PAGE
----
The son of Esteben Malvicino, a railway employee, Horacio grew up in Concordia where, between and ages of 6 and 14, he was taught to play the guitar by Augustin Satalia. His teacher would only allow him to play classical music and in those days jazz was rarely heard in the city. However, he got to know the music of the jazz guitarists Charlie Christian and Django Reinhardt and the jazz clarinetist Benny Goodman, by listening to a friend’s records of these musicians. He also listened to the tango music of Ástor Piazzolla's Orquesta Típica on Radio Splendid.
Arriving in Buenos Aires in 1947, he studied medicine for five years until music took over his life and he became part of the bop generation centred on the Bop Club Argentino. This venue was frequented by the Argentine jazz tenor saxophonist Gato Barbieri, the Argentine pianist Lalo Schifrin and Rubén López Furst. It was here that the first attempts to development modern jazz in Argentina were taking place in response to the great changes in the jazz world, initiated by the American jazz saxophonist Charlie Parker.
By the time Piazzolla met Malvicino for the first time in 1954, improvising in the Bop Club, Malvicino had already played with several orquesta típicas of the time including those of Fernando Roca, Eduardo Armani and Rene Cospito. In 1955 he joined Piazzolla’s Octeto Buenos Aires which would pioneer nuevo tango, a new approach to tango, until then dominated by the traditional orquesta típicas of the 1930s and 1940s. This would mark a watershed in the history of tango and set Piazzolla on a collision course with the tango establishment. The jazz-like improvisations of Malvicino on electric guitar in, for example, Piazzolla's 1955 composition Marron y Azul, had never been heard before in tango.
A long association with Piazzolla would see Malvicino join his first Quinteto in 1960, where he alternated with Oscar Lopez Ruiz, his Octeto Electronico in 1976, his second Quinteto in 1978 and his Sexteto Nuevo Tango in 1989. Malvicino travelled the world with Piazzolla and his ensembles and together they recorded 15 albums. Of the electric guitarists who played with Piazzolla, Malvicino was the one who he considered to best understood his music, and who was the most tanguero.
From a young age, Malvicino has been an outstanding sight reader and arranger of music and has worked as musical director for the Argentine recording label, Disc Jockey, the international recording label RCA Records and for the Argentine television channel, Canal 11. During the 1960s he formed his own ensemble, the Horacio Malvicino Jazz Quintet. Over the years he has played various genres of music with many of the great names in the music world including Dizzy Gillespie, Gary Burton, Miles Davis, Antônio Carlos Jobim, Joao Gilberto, Susana Rinaldi, Milva, Tanguito, Los Chalchaleros, Palito Ortega, and Plácido Domingo. His has composed music for more than 90 Argentine films and theatrical works and in 1998 was awarded first prize by SADAIC for his film music.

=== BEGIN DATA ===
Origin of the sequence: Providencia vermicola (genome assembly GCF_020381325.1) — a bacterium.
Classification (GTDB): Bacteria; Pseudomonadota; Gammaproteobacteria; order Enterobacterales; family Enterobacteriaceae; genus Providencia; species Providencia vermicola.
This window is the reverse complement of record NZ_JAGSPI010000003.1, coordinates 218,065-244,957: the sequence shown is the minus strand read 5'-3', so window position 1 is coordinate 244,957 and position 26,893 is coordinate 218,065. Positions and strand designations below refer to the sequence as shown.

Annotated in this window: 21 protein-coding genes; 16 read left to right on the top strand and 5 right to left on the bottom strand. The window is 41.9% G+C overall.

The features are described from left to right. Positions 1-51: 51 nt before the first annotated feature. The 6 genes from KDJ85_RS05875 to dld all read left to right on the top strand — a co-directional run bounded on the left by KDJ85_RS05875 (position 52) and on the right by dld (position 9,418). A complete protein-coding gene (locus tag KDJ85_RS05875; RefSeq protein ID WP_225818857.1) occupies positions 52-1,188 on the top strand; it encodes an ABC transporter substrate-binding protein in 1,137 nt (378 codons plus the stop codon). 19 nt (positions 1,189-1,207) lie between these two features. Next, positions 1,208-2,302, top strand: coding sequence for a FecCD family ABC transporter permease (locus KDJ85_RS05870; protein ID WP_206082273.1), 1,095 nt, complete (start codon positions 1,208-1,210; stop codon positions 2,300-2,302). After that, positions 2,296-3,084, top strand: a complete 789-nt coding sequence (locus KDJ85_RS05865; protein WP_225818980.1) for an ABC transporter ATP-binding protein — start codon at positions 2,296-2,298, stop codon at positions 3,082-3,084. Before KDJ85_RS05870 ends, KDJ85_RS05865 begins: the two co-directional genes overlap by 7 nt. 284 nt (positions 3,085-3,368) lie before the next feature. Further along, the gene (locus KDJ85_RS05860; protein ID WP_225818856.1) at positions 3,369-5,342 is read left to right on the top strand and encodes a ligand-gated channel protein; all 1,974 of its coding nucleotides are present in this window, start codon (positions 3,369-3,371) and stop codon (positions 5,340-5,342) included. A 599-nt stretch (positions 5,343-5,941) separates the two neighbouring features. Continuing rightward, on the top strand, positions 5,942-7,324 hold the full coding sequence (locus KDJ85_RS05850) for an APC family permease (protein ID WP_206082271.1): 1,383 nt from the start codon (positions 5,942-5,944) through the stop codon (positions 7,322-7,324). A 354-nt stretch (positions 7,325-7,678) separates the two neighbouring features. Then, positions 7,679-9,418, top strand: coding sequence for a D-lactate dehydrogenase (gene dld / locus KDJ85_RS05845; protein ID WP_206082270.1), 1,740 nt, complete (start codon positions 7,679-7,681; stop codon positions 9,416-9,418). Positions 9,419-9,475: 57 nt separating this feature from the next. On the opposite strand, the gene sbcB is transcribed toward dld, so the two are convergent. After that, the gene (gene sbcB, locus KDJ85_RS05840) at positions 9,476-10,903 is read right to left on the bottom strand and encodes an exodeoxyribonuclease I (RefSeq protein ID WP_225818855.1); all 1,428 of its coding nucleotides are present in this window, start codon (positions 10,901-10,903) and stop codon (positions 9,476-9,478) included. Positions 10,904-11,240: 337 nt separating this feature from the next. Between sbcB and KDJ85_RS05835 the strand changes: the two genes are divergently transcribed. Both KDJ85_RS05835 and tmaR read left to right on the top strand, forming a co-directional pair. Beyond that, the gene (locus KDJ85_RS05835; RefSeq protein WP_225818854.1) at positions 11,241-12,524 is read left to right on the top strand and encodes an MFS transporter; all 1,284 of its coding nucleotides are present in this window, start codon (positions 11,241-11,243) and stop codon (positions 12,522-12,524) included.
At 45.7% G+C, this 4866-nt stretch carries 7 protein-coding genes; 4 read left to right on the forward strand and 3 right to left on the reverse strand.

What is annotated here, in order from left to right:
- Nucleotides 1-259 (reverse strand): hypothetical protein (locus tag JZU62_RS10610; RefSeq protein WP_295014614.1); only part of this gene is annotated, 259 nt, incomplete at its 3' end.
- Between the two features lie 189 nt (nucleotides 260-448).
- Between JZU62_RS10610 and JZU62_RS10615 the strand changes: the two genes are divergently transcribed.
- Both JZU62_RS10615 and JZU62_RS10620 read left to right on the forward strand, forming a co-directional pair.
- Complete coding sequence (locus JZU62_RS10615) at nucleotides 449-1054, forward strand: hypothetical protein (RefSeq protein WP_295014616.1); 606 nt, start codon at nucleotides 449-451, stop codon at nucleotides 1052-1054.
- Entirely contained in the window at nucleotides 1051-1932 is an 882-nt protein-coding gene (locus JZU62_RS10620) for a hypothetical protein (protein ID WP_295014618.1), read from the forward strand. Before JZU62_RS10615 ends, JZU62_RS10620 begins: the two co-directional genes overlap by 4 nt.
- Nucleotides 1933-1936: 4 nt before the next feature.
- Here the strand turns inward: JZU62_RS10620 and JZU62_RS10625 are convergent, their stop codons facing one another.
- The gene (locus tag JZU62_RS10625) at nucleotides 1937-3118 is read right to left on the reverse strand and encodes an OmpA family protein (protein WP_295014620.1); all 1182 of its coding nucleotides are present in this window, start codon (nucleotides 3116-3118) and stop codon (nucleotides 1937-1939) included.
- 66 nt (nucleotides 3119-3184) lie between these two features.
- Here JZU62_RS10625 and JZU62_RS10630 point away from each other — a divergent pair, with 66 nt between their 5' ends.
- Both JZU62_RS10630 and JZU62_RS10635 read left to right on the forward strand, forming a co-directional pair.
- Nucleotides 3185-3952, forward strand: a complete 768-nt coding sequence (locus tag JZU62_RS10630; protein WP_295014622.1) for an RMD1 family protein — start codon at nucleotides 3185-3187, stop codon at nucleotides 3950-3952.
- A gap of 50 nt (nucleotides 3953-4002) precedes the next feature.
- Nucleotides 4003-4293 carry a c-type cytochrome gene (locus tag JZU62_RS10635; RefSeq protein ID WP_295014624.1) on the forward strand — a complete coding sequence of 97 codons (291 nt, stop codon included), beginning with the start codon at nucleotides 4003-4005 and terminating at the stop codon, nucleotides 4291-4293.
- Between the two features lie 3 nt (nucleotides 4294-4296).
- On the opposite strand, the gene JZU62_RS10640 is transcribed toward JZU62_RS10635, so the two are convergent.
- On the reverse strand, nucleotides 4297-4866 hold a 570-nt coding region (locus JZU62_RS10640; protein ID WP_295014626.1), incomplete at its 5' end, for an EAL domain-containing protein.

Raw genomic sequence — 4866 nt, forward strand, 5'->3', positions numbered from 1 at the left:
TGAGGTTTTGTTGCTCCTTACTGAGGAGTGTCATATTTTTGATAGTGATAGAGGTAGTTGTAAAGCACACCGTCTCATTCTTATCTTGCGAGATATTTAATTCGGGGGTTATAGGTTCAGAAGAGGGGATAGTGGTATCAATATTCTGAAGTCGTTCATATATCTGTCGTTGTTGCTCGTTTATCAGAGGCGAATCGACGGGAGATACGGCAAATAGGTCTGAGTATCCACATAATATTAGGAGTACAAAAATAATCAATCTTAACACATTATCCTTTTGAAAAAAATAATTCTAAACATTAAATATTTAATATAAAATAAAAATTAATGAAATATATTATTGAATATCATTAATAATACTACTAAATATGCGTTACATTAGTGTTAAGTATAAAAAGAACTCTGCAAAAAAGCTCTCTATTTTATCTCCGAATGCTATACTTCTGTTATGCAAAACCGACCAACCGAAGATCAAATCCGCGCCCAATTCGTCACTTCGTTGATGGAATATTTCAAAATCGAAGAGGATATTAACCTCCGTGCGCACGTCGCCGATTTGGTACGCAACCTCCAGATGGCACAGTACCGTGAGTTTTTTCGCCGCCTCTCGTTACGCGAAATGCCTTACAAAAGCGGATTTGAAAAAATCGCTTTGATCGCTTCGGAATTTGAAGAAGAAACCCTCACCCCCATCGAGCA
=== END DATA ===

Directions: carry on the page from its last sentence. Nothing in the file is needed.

Nicknamed Malveta by his friends, he has worked under 15 pseudonyms including Alain Debray (Alain after the French actor Alain Delon and Debray after the French revolutionary Régis Debray) and Don Nadie (Don Nobody), typically when playing music outside the world of jazz.
He married when he was 30 to Graciela and has two sons, Marcelo and Horacio. With a lifelong interest in horses inherited from his father, he runs his own stud farm, San Antonio, for the breeding race horses. Having never completed his medical studies as a young man he still maintains an interest in the subject and attends courses from time to time.
In 2008 Malvicino published a book entitled El Tano y Yo, where he records stories of his musical career as electric guitarist in Piazzolla’s various ensembles, and is vice-president of the Argentine Interpreters Association.